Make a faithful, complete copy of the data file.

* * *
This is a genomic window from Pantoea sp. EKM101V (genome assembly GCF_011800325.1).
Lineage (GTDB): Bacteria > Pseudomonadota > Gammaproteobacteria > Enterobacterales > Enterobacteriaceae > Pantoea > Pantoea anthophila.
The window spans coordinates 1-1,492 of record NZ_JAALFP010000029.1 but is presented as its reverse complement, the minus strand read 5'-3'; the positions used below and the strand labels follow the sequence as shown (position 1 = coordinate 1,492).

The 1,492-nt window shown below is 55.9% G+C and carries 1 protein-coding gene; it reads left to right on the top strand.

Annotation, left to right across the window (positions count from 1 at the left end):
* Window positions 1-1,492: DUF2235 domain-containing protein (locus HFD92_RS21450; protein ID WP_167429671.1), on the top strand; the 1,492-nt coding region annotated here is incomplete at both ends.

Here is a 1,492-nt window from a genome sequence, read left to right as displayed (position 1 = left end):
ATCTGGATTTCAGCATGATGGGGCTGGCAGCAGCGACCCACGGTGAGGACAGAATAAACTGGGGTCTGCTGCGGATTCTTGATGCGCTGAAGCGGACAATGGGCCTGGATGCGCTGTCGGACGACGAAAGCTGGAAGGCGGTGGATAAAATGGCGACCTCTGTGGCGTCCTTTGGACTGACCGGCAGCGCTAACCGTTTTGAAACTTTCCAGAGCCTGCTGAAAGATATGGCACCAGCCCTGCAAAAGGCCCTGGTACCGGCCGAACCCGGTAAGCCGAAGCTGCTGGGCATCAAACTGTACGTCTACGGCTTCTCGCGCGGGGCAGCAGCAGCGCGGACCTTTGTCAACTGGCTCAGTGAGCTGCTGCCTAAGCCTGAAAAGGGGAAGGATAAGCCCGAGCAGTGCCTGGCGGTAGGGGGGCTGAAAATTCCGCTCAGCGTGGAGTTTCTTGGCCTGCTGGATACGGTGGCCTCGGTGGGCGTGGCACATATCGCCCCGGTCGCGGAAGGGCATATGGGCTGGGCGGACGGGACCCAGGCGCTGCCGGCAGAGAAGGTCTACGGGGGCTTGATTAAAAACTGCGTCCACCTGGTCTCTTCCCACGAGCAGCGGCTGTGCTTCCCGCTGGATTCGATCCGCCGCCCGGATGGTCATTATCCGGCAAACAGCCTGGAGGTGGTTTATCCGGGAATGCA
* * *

This is a genomic window from Pantoea sp. EKM101V (genome assembly GCF_011800325.1).
Lineage (GTDB): Bacteria > Pseudomonadota > Gammaproteobacteria > Enterobacterales > Enterobacteriaceae > Pantoea > Pantoea anthophila.
The window spans coordinates 1-1,492 of record NZ_JAALFP010000029.1 but is presented as its reverse complement, the minus strand read 5'-3'; the positions used below and the strand labels follow the sequence as shown (position 1 = coordinate 1,492).

The 1,492-nt window shown below is 55.9% G+C and carries 1 protein-coding gene; it reads left to right on the top strand.

Annotation, left to right across the window (positions count from 1 at the left end):
* Window positions 1-1,492: DUF2235 domain-containing protein (locus HFD92_RS21450; protein ID WP_167429671.1), on the top strand; the 1,492-nt coding region annotated here is incomplete at both ends.

Here is a 1,492-nt window from a genome sequence, read left to right as displayed (position 1 = left end):
ATCTGGATTTCAGCATGATGGGGCTGGCAGCAGCGACCCACGGTGAGGACAGAATAAACTGGGGTCTGCTGCGGATTCTTGATGCGCTGAAGCGGACAATGGGCCTGGATGCGCTGTCGGACGACGAAAGCTGGAAGGCGGTGGATAAAATGGCGACCTCTGTGGCGTCCTTTGGACTGACCGGCAGCGCTAACCGTTTTGAAACTTTCCAGAGCCTGCTGAAAGATATGGCACCAGCCCTGCAAAAGGCCCTGGTACCGGCCGAACCCGGTAAGCCGAAGCTGCTGGGCATCAAACTGTACGTCTACGGCTTCTCGCGCGGGGCAGCAGCAGCGCGGACCTTTGTCAACTGGCTCAGTGAGCTGCTGCCTAAGCCTGAAAAGGGGAAGGATAAGCCCGAGCAGTGCCTGGCGGTAGGGGGGCTGAAAATTCCGCTCAGCGTGGAGTTTCTTGGCCTGCTGGATACGGTGGCCTCGGTGGGCGTGGCACATATCGCCCCGGTCGCGGAAGGGCATATGGGCTGGGCGGACGGGACCCAGGCGCTGCCGGCAGAGAAGGTCTACGGGGGCTTGATTAAAAACTGCGTCCACCTGGTCTCTTCCCACGAGCAGCGGCTGTGCTTCCCGCTGGATTCGATCCGCCGCCCGGATGGTCATTATCCGGCAAACAGCCTGGAGGTGGTTTATCCGGGAATGCA